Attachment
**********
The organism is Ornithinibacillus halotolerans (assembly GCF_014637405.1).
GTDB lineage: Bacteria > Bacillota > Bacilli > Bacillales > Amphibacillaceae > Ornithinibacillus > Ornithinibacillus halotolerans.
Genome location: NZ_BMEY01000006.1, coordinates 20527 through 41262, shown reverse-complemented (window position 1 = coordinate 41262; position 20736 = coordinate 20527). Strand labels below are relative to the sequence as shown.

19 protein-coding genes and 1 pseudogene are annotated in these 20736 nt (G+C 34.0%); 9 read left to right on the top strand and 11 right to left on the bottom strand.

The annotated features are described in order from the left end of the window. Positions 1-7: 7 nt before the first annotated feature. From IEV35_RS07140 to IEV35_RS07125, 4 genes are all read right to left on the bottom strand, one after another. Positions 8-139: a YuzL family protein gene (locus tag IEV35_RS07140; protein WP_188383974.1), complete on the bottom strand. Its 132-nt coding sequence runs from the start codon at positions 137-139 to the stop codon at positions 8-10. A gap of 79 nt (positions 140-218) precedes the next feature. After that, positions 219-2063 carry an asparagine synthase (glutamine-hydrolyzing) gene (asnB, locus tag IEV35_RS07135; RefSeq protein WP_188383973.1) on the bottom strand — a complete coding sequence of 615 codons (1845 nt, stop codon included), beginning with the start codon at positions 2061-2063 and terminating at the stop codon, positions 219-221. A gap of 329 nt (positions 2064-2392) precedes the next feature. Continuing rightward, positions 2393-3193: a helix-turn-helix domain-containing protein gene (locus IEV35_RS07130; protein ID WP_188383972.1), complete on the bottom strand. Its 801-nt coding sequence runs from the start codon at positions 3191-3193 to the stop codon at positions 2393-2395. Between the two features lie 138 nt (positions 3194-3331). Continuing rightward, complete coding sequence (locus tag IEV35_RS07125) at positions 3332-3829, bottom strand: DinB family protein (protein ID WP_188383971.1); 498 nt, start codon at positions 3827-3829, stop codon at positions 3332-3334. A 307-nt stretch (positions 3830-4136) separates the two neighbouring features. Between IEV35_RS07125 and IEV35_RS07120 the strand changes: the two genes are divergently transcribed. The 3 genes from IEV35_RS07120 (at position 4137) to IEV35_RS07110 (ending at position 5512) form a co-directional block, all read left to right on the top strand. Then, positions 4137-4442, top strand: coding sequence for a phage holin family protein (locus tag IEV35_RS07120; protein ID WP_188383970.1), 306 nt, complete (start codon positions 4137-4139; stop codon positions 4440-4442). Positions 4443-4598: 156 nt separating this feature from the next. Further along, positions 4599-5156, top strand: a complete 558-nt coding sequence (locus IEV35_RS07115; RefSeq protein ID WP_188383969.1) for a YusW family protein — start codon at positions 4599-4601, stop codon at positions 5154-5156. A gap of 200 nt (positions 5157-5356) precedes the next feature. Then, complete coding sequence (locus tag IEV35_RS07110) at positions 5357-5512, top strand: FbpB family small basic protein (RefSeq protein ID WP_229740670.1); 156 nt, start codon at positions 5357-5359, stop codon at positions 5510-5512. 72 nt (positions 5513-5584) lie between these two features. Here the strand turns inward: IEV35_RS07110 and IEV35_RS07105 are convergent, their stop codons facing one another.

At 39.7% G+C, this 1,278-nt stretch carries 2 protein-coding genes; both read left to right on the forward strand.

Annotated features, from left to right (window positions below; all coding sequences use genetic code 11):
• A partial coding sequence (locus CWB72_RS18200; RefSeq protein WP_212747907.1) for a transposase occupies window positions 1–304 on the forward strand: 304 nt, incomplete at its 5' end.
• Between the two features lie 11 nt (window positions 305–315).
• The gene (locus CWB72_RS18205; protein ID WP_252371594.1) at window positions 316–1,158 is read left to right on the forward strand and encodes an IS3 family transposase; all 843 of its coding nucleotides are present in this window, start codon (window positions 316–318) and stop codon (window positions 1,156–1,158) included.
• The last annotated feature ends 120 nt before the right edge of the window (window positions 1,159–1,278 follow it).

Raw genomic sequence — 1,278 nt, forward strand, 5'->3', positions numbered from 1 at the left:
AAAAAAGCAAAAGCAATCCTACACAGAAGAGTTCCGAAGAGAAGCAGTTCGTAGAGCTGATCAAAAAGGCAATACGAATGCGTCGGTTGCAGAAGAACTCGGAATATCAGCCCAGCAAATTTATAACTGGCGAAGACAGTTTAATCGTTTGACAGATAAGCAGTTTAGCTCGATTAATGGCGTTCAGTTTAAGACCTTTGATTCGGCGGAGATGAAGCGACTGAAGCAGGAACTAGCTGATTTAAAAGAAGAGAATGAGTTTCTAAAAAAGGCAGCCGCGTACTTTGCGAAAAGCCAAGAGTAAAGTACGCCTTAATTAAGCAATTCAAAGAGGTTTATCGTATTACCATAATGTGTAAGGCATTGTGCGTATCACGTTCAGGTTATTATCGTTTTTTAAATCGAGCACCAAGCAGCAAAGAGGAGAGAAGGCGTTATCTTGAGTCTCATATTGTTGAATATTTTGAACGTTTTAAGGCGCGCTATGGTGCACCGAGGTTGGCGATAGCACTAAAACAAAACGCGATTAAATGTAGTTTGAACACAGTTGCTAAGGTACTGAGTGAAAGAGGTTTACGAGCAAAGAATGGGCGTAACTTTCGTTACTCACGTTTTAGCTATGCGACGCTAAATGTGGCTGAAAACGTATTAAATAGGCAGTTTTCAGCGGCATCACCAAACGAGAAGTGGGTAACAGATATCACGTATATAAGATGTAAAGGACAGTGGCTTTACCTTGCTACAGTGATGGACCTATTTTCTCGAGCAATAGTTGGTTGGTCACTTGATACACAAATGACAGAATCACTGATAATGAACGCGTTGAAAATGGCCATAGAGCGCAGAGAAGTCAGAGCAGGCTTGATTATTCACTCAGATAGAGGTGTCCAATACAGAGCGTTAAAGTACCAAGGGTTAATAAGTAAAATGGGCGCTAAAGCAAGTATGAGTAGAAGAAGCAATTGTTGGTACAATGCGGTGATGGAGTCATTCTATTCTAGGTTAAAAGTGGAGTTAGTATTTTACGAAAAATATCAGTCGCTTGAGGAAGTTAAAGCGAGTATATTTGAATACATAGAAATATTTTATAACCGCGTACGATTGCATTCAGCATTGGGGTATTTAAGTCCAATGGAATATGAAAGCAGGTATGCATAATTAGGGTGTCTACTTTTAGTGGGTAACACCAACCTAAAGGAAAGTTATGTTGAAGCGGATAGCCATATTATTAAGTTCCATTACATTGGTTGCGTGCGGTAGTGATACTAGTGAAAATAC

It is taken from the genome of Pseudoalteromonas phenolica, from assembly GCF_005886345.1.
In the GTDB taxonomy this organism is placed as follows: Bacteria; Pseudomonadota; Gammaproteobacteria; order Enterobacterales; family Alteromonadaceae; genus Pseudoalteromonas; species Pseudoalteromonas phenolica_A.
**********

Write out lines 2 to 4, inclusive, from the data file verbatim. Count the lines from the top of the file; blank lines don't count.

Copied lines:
GTDB lineage: Bacteria > Bacillota > Bacilli > Bacillales > Amphibacillaceae > Ornithinibacillus > Ornithinibacillus halotolerans.
Genome location: NZ_BMEY01000006.1, coordinates 20527 through 41262, shown reverse-complemented (window position 1 = coordinate 41262; position 20736 = coordinate 20527). Strand labels below are relative to the sequence as shown.

19 protein-coding genes and 1 pseudogene are annotated in these 20736 nt (G+C 34.0%); 9 read left to right on the top strand and 11 right to left on the bottom strand.